CLASSIC! Keith, the hanging bibs, the view, the dressing teammate, sum it up. We all have our reasons to be there. Mine: Well because it makes me hurt- Really. Before the race today I flippantly asked several racer why we pay for the anticipated pain. Well during the race I thought about this deep and hard. I was doing a'right for the first two laps (that's a relative term) then all went to pot when the rest of the group passed me on the third to leave me alone thinking among MANY other things, why do I do this?  I was soo hurting that I thought about quitting, hoping for a flat, having to go to the bathroom, where else I'd rather be etc...but I finished- last. At the end I did wonder why... Well where else can I make myself ride so hard for 2 hrs 37 minutes to the point my legs cramp, tell me F.. U when I ask for more and barely let me finish. NoWhere! Being in a race-even placing last- makes me ride so hard that there HAVE to be benefits to it-conditioning, strength, improved lung capacity, better living etc. I just can't make myself hurt so bad if it is a simple training ride. The race hurt so bad, it was good. Maybe someday I'll see the results of this.........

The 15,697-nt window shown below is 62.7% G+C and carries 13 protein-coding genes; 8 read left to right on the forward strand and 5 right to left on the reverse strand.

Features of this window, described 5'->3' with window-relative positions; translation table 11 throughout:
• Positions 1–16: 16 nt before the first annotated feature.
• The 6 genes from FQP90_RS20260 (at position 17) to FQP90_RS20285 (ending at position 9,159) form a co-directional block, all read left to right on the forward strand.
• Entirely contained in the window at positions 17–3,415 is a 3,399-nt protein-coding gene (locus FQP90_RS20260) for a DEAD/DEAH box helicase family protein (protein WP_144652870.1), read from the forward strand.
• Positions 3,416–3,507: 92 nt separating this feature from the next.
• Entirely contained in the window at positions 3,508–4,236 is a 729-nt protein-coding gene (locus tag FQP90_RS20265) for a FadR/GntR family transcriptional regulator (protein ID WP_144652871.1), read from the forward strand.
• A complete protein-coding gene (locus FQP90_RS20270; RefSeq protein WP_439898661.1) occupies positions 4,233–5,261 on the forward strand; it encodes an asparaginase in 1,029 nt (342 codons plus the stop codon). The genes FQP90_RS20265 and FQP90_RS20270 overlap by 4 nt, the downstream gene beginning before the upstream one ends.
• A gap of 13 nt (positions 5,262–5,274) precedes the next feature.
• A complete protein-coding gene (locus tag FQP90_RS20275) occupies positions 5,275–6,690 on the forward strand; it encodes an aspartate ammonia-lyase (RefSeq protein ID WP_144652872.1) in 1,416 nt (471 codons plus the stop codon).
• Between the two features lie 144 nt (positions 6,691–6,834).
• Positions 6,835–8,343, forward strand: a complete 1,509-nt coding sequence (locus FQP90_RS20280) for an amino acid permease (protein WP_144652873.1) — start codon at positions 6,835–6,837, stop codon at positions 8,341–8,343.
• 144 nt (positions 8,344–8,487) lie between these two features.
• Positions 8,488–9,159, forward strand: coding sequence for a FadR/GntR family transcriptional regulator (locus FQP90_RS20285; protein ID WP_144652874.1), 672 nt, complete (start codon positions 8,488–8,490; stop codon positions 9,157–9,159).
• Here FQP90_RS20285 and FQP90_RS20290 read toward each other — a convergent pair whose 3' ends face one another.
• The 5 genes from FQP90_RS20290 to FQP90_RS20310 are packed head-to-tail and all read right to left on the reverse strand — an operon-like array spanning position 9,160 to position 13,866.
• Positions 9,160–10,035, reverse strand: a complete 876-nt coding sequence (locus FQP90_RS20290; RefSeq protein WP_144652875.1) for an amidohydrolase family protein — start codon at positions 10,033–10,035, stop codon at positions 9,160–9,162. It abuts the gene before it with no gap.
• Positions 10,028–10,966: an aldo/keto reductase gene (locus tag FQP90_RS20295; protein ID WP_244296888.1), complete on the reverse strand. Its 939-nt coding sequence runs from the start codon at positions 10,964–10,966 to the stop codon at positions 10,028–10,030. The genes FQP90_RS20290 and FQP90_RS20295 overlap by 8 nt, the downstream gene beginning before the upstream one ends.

Friday, May 20, 2011

DAD- Resolution

Joey cruising Bear Claw Poppy in St George
 This year I made a 'Dad' resolution to go on more family rides and race less. So far we've been on a couple awesome family rides. I can't say with the weather the way it has been that I've raced much more than that.


       Jonny with my little sister behind him

Dot's been doing really well back on her bike but still not willing to push it racing.
 (read here for historical details)
The fam after the ride----good times
Draper family ride.
Too bad Joey couldn't look past the front wheel to enjoy the view